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[Nettime-bold] Re: <nettime> GENERATION FLASH /modernism
Ian Andrews on Tue, 30 Apr 2002 10:09:03 +0200 (CEST)


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[Nettime-bold] Re: <nettime> GENERATION FLASH /modernism



>Thirty years of media art and post-modernism have inevitably led to a
>reaction. We are tired of always taking existing media as a starting point.
>We are tired of being always secondary, always reacting to what already
>exists.
>
SNIP
>To return to the topic of new modernism. Of course we don't want to simply
>replay Mondrian and Klee on computer screens. The task of the new generation
>is to integrate the two paradigms of the twentieth century: (1) belief in
>science and rationality, emphasis on efficiency, basic forms, idealism and
>heroic spirit of modernism; (2) skepticism, interest in „marginality¾ and
>„complexity,¾ deconstructive strategies, baroque opaqueness and excess of
>post-modernism (1960s-). At this point all the features of the second
>paradigm became tired clichÈs. Therefore a return to modernism is not a bad
>first step, as long as it is just a first step towards developing the new
>aesthetics for the new age.

I think this is a really interesting point. But I would argue that this
reaction is not just limited to net based art, but is part of a much wider
movement away from post-modern culture. I have seen this happening in
post-digital music, where the return to modernist aesthetics is evident in
a tendency towards purity and singularity, long form minimalistic drones -
music concrete replaces the recombinant media practice of cut-up - album
covers are typified by minmalistic geometric designs, or almost blank (mute
- no text). In video art I have also recently noticed a drive towards
geometric formalism and synaesthesia and a move away from media art, essay,
and narrative experimentation.

I think that you are right to attribute this shift to a dissatisfation (or
boredom) with the continual surface play of post-modern media manipulation,
and in particular the rather tired use of kitsch and camp that often
accompanies that direction. But perhaps its also symtomatic of a nostalgic
retreat from the problematics of the post-modern condition towards the cosy
certainties of an earlier age. And also a reaction to the problematics
posed by the "end of art" argument: the idea that anything can be art -
anyone can be/ everyone is an artist  A reaction which manifests itself in
the form of a new avant gardism.

This desire for a return to purity and singularity is not without its
problems. At the very worst it can come across as anti-intellectual,
interiorizing and politically reactionary.  Intertextuality,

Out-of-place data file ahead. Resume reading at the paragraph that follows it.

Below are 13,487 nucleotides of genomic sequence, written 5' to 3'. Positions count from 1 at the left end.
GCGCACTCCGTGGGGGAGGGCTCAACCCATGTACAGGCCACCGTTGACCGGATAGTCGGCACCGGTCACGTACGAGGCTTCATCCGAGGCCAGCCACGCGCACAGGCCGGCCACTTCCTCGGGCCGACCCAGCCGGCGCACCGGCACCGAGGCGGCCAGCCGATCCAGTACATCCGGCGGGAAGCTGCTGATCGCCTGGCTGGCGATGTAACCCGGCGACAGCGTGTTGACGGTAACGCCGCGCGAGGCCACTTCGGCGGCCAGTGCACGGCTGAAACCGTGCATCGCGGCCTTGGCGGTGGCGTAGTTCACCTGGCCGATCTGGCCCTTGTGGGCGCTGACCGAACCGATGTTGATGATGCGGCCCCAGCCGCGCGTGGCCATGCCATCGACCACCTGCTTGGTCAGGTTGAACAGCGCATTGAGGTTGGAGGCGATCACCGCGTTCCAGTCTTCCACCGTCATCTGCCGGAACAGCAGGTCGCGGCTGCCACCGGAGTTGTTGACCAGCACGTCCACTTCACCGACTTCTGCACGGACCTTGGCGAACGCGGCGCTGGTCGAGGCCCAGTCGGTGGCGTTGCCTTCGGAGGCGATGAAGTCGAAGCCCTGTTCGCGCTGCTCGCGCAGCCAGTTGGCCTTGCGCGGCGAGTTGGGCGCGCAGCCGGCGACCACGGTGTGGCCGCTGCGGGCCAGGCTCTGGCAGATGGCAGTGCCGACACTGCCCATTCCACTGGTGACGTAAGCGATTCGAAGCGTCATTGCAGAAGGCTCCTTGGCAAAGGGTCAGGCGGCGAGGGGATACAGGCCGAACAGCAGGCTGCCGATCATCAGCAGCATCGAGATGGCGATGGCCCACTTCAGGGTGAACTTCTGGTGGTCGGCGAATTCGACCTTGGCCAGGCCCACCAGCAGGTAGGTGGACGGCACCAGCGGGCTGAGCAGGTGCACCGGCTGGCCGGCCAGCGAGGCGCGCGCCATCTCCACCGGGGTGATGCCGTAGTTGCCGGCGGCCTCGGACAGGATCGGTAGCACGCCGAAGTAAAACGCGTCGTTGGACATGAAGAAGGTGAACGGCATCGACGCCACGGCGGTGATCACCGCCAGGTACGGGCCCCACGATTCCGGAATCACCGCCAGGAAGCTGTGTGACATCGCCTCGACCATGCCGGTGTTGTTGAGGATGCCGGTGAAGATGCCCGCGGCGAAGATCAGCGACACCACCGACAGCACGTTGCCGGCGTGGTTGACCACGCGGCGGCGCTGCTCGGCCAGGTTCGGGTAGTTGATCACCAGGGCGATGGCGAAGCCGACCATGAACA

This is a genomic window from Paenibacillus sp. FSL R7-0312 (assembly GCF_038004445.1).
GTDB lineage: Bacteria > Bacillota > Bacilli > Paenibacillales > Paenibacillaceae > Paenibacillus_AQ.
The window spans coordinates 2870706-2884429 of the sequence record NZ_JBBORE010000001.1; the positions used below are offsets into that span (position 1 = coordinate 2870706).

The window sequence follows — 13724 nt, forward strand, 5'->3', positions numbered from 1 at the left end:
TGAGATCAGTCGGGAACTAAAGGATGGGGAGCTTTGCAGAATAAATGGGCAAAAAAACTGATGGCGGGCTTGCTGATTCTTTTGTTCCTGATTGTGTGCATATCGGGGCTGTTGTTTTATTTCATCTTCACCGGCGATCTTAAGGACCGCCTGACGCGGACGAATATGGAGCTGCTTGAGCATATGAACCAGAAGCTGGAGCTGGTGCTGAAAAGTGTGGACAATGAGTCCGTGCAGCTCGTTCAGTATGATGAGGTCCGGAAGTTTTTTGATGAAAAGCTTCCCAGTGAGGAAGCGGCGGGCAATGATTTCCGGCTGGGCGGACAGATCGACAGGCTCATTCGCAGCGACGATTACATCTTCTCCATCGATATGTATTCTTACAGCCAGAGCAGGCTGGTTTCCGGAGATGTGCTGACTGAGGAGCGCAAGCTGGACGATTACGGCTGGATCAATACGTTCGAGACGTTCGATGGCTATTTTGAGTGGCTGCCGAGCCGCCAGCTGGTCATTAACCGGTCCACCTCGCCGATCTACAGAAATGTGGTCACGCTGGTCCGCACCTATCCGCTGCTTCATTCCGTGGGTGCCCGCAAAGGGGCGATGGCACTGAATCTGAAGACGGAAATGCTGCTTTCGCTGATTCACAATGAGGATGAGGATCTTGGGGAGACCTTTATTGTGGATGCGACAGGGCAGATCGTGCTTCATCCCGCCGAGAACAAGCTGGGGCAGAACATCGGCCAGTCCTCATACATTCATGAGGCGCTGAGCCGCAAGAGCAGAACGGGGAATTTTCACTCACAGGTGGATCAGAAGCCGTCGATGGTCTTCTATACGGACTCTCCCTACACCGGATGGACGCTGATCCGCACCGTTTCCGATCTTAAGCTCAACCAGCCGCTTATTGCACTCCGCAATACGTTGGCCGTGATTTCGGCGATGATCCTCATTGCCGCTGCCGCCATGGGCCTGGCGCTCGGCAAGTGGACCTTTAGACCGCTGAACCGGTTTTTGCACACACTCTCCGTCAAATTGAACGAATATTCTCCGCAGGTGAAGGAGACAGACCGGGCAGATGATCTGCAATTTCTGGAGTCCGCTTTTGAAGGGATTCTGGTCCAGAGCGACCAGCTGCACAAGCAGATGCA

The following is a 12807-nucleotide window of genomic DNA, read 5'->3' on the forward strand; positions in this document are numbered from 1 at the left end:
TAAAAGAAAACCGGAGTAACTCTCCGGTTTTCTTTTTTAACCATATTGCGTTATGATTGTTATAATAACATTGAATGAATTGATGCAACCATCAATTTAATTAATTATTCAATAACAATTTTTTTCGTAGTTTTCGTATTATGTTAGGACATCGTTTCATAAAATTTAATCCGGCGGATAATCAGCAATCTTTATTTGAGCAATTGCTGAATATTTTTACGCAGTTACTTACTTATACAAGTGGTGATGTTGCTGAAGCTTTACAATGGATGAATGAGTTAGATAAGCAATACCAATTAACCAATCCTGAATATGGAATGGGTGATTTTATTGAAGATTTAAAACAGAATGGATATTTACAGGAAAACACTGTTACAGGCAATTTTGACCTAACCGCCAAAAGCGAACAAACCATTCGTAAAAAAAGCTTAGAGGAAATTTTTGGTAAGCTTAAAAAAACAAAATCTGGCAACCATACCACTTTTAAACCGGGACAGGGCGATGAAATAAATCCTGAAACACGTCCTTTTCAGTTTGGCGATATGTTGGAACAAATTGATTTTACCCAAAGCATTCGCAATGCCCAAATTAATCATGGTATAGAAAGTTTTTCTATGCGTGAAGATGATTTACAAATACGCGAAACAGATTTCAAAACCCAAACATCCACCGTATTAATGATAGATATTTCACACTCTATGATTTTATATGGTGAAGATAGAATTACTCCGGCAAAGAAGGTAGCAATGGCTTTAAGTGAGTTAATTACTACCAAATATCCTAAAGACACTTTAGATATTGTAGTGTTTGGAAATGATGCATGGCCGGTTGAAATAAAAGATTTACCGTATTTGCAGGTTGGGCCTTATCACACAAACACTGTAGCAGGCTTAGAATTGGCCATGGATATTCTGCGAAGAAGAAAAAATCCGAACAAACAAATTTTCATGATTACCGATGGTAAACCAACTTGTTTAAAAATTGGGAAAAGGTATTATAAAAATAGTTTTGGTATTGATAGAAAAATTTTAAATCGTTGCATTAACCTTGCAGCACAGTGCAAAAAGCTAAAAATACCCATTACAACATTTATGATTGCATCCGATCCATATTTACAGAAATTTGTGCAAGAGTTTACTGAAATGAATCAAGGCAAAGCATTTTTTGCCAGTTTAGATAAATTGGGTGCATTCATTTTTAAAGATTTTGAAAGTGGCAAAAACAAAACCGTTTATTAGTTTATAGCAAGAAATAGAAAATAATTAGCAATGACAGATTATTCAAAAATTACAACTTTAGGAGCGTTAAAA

self-reflexivity, and other textual strategies associated, rigtly or
wrongly, with post-modern culture, often seem to be replaced by various
forms of essentialism.

Secondly the problem of the post-modern condition cannot be simply solved
by denial. The loss of faith in the grand legitimating narratives of
modernism is not something that can be be easily restored (even if that
were desirable). I would be wary of conflating the post-modern condition
(loss of depth, crisis of the great narratives, reduction of distance
brought about by the information age) with post-modern culture
(post-structuralism, deconstruction, media art, pastiche etc - often all
wrongly called post-modernism) The later is merely a response to the
former. A respone made up of different strategies.

But, as you say, the return to modernism, which might better be called a
return to formalism (in an attempt to aviod romantic idealism), is only the
first step.  Perhaps it presents a way of starting again, to build the
narrative of art from a new beginning (for Hegel art begins with the
abstract work of art - simple geometric forms). But I don't know if that is
possible. It will be interesting to see where it goes.

I hope my comments don't come across as being too negative. I have to admit
that my own work has also changed in the last few years, drifting away from
more media art oriented stuff towards this new formalism.   I do work with
flash, but I also do alot with sound and video. For me, I think the change
came about independently of the tools I was using. I do not think that the
shift in my own work came from a desire to create something without taking
existing media as a starting point (which is something that I continue to
do very much).

for reference: http://www.anonradio.net/4/










Ian Andrews
Metro Screen
Sydney


Email: i.andrews {AT} metroscreen.com.au
http://www.metroscreen.com.au

Metro Screen
Sydney Film Centre
Paddington Town Hall
P.O. Box 299
Paddington NSW 2021
Ph : 612 9361 5318
Fax: 612 9361 5320



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